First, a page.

Of course preparing before a storm is critical in protecting your home and family from disaster; but knowing what to do after a hurricane can be equally as important.
Before and after a storm keep in mind that the most important priority is the safety of your family. Furniture, cars, and other material objects can always be replaced. If you’ve evacuated for the storm, return to your home only after it is safe to do so. Once the danger is no longer present, start documenting the damages to your property with photos and videos.
If your home has extensive damage, prioritize the repairs in order to prevent further damages. Repairing aesthetics such as fencing or landscaping is not as important as putting a tarp on your roof or windows to keep the weather out. Many subcontractors offer emergency services, however these companies often face a very high call volume after a storm. Gulf Western Roofing places a priority on customers with water intrusion, but even still, the wait time can be longer than some homeowners would like. In the event of water intrusion, homeowners should have a tarp installed by a licensed contractor in order to provide protection until repairs can be arranged. Following Hurricane Irma, the U.S. Army Corps of Engineers implemented “Operation Blue Roof” which sends licensed contractors to install a free tarp on eligible roofs.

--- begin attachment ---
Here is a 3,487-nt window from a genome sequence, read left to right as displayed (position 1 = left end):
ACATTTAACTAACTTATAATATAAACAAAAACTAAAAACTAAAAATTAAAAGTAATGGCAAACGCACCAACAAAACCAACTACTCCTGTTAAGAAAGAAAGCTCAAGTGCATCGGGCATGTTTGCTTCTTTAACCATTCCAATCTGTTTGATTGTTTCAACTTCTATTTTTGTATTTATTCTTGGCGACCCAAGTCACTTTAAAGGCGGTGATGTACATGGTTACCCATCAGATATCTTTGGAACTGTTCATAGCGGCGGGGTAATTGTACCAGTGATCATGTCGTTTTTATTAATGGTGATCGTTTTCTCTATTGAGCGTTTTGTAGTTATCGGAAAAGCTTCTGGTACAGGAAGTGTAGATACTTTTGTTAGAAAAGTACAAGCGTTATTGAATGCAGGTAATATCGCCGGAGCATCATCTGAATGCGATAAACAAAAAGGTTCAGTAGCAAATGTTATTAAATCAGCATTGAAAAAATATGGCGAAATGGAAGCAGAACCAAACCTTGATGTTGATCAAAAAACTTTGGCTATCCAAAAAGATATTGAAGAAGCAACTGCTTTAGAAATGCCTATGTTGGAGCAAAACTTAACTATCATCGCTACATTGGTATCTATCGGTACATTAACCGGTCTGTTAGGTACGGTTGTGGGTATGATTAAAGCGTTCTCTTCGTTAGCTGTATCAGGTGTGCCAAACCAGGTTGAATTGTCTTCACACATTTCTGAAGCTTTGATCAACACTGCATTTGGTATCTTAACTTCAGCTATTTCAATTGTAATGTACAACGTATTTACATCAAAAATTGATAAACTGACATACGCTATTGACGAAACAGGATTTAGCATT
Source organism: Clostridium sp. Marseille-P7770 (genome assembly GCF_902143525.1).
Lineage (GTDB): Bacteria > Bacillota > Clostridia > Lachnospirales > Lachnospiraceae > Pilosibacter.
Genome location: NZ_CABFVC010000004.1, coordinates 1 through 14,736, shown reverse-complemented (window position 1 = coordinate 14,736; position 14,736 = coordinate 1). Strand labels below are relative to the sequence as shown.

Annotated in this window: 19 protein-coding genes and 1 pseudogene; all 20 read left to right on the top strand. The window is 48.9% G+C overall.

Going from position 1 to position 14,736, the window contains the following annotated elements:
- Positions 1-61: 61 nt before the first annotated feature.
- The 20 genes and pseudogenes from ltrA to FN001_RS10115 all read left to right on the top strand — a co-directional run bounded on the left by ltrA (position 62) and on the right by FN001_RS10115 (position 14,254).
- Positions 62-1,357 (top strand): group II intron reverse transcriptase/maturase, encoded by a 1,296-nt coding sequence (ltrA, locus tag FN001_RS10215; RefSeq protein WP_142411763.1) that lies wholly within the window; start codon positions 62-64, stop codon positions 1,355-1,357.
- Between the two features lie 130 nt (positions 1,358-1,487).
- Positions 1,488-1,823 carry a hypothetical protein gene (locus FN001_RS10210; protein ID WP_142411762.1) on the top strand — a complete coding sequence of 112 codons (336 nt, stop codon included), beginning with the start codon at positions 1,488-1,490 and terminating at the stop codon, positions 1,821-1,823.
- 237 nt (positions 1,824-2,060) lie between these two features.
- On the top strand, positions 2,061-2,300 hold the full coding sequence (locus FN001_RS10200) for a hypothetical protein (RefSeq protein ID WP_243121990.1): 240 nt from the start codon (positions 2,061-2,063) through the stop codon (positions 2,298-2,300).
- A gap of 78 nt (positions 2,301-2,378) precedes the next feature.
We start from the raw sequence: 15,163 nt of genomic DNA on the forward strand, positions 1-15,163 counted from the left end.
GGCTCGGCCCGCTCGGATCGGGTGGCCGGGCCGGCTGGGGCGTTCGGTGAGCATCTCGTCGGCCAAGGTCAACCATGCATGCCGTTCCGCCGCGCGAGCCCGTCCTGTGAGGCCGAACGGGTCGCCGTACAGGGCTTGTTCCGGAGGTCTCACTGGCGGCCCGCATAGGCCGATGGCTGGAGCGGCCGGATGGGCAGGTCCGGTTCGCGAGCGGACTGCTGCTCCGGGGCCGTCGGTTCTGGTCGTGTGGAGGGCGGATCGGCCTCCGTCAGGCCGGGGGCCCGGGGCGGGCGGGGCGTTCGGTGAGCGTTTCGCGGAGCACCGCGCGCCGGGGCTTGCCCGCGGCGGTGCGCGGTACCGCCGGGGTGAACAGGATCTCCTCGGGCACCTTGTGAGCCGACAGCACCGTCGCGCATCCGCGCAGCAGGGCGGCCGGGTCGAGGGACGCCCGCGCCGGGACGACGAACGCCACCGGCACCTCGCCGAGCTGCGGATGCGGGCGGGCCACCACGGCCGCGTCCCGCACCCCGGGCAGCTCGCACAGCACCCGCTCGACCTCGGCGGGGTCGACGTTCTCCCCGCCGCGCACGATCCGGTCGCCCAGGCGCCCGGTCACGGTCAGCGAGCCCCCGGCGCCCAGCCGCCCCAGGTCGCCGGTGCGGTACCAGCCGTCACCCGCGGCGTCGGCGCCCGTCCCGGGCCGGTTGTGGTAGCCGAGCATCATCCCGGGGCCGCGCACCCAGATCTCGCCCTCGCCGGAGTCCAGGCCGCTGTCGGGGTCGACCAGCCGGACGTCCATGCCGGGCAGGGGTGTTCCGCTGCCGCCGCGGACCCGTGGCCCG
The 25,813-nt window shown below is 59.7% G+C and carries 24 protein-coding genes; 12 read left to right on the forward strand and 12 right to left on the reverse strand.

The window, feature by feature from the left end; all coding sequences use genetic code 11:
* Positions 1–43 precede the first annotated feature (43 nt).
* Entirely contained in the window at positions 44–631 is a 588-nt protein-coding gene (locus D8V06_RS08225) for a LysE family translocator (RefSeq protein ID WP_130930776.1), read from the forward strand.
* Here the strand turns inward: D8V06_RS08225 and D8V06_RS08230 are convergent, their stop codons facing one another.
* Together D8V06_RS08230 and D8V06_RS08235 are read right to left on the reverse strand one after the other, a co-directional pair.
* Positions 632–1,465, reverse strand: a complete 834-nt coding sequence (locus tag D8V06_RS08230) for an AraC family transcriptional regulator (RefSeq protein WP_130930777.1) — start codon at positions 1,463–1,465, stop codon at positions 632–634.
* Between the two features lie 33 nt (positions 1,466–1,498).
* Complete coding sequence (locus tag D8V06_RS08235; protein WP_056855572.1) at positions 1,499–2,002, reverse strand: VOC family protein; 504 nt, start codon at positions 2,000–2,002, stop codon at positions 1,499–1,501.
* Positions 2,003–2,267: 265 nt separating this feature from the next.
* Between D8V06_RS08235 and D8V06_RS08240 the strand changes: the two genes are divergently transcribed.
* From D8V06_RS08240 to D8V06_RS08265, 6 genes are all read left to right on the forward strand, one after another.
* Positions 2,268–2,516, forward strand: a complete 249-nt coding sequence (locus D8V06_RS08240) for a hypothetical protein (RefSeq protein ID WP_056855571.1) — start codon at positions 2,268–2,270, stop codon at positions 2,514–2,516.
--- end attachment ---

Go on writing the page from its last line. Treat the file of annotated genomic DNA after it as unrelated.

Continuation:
Once urgent needs are met, take the time to carefully hire subcontractors. Sadly, scam artists are known to flock to disaster areas, taking advantage of homeowners and then fleeing before they are caught. Get more than one estimate for each project and take the time to vet the service provider by checking their licensing and reviews. Do not sign anything without carefully reading and understanding.
Most importantly, do not let your guard down when it comes to safety. “The storm may have passed but danger is not necessarily over,” states Gulf Western Roofing Safety Supervisor, Ramiro Jimenez. “We still have to deal with the threat of downed power lines, flooding, polluted drinking water, carbon-monoxide poisoning from portable generators, and other hazards.” Be aware of the hazards lingering after a storm has passed and place priority on your safety above all else.